You know you are in trouble when Donald Trump is doing damage control for you.
Most other Republicans ran for the hills as the fallout from Mitt Romney's callous dismissal of the 47 per cent of Americans he considers "dependent on government" threatened to sink a presidential campaign that had already been taking on a Niagara Falls' worth of water.
The GOP nominee's top aides scrambled on Tuesday to calm campaign donors exasperated at the serial blunders by Mr. Romney that have made it more and more unlikely they will ever see a return on their investment.
As a seasoned investor, Mr. Romney knows that it is never a wise idea to throw good money after bad. More and more of his donors may now agree and put their money into Senate and House of Representatives races where the prospects of victory seem brighter.
"There are a lot of people who are getting nervous about the fact that this campaign doesn't seem to be going anywhere," one Romney fundraiser told online publication Politico on Tuesday. "[Donors] operate with a herd mentality. I think the campaign recognizes that and is working to try and mollify, if not completely, push it back."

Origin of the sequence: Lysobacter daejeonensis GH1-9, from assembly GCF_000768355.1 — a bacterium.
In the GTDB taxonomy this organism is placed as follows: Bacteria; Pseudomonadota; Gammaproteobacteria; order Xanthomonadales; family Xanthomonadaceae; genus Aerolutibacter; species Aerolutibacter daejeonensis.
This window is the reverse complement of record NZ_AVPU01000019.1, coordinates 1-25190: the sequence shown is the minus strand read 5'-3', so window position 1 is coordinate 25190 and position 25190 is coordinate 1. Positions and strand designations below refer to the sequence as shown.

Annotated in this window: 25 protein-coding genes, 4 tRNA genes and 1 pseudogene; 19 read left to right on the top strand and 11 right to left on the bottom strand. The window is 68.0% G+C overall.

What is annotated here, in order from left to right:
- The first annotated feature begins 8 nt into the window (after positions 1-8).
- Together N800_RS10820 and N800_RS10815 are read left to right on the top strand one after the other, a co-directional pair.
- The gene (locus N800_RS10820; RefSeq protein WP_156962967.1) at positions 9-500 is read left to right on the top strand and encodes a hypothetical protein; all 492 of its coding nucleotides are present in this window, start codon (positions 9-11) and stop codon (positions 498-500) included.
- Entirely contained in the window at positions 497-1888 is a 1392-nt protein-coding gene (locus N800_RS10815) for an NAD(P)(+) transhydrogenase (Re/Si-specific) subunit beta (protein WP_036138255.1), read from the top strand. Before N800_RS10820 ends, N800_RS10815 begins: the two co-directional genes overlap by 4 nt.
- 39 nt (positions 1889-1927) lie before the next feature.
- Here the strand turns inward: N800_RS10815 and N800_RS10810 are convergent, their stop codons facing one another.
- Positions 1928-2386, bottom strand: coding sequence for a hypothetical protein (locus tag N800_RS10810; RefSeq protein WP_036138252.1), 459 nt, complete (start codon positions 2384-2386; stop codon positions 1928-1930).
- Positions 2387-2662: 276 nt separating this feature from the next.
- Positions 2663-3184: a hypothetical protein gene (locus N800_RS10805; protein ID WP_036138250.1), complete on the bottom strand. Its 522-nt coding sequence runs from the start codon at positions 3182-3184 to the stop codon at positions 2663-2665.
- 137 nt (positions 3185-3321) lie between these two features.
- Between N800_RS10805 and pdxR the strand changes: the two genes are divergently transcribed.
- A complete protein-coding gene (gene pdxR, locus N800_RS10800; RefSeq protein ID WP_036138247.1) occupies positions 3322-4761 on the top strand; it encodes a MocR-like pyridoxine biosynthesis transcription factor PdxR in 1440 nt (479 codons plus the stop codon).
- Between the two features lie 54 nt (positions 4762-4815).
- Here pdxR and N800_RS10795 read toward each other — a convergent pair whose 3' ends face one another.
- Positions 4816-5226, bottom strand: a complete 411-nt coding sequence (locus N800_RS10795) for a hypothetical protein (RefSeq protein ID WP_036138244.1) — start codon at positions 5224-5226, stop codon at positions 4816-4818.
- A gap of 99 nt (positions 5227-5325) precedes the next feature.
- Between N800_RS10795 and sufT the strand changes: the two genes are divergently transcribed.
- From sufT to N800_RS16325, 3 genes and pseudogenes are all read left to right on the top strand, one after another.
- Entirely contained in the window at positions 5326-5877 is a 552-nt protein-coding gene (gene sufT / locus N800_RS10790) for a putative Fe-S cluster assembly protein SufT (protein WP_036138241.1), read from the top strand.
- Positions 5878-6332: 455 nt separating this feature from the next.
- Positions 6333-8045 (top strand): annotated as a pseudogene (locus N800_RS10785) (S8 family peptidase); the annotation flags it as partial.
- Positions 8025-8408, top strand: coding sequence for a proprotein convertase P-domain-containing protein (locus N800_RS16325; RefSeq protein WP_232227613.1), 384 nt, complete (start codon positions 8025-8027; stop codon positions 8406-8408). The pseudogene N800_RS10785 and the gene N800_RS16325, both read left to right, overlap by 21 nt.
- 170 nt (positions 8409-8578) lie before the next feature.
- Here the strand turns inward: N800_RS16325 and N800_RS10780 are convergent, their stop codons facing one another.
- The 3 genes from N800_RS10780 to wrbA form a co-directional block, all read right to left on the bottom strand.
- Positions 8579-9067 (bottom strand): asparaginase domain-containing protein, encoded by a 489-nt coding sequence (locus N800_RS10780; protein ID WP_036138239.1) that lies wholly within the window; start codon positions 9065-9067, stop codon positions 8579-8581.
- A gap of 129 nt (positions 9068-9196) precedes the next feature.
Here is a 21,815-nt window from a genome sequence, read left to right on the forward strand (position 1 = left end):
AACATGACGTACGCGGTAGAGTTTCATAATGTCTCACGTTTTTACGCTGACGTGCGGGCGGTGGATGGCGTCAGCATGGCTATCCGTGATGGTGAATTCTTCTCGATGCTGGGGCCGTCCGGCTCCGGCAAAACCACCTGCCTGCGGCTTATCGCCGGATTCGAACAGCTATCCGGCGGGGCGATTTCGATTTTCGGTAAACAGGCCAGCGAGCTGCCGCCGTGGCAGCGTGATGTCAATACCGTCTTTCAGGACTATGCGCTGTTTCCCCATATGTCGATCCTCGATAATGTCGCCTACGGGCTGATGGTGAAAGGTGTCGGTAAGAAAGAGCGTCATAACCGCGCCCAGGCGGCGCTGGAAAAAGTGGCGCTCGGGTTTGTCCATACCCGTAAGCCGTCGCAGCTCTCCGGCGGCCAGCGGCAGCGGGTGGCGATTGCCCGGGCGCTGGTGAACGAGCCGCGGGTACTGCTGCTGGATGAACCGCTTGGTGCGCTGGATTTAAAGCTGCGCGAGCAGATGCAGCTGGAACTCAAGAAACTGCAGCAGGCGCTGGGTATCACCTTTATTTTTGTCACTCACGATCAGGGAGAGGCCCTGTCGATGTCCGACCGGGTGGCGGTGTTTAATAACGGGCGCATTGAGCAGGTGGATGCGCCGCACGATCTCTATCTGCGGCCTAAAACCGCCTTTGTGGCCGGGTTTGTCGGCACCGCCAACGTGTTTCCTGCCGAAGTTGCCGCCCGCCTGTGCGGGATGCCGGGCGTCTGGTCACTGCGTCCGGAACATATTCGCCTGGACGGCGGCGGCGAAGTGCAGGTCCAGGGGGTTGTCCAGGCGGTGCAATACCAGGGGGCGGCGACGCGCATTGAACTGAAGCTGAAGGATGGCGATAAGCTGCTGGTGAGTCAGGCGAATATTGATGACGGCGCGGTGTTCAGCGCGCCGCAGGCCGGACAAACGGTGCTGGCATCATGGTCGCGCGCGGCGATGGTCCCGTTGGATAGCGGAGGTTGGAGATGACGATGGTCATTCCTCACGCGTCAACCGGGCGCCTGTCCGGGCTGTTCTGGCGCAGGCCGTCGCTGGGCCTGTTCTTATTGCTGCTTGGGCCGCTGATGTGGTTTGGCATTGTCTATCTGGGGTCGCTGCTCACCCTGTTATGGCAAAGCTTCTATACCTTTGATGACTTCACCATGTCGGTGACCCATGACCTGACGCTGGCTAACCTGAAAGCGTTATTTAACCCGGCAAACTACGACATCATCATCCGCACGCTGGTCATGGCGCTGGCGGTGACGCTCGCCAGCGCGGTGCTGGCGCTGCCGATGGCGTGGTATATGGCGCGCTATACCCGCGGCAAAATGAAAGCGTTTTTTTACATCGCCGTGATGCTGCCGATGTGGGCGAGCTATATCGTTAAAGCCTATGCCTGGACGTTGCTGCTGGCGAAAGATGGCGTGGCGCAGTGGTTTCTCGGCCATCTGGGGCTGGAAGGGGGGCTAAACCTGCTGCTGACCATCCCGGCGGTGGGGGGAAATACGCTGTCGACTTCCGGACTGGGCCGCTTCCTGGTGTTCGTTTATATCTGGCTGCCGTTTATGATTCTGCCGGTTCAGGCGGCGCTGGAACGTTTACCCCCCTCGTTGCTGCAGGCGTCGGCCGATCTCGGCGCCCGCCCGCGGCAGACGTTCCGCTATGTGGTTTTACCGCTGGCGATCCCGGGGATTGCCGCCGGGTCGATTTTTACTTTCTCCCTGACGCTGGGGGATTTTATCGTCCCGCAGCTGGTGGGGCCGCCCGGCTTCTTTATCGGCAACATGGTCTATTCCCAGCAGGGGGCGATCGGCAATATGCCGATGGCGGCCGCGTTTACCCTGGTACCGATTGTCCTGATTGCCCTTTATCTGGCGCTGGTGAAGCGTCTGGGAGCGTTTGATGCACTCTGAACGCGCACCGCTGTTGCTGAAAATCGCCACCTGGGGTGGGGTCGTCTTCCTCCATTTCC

By writing off almost half of the country he seeks to lead – as Mr. Romney did in remarks at a $50,000-a-ticket May fundraiser that was secretly videotaped – the Republican nominee has focused attention on a myth commonly propagated by the American right: That the country is equally divided between taxpayers and freeloaders.
That dichotomy has been a staple of GOP wedge politics. In 1976, then-presidential candidate Ronald Reagan disparaged "welfare queens" who bilked the system. Last year, running for the nomination, Texas Governor Rick Perry decried the "entitlement culture" that had too many Americans sitting in the wagon instead of pulling it.
This kind of talk squares with the image of self-reliant strivers that many Americans hold of themselves. The truth is that a social safety net and progressive taxes are as much a part of the American fabric as the Fourth of July. And many of those sitting in the wagon are Republicans.
The Pew Research Center, which conducts annual surveys on American values, found this year that 59 per cent of Americans agree that "it is the government's responsibility to take care of people who cannot take care of themselves." That is down from 69 per cent in 2007; only 40 per cent of Republican voters now agree that the state should care for the indigent.
But the decline belies the fact that many Americans depend on the social safety net without even realizing it, an ignorance encapsulated by the Tea Party slogan: "Keep your government hands off my Medicare."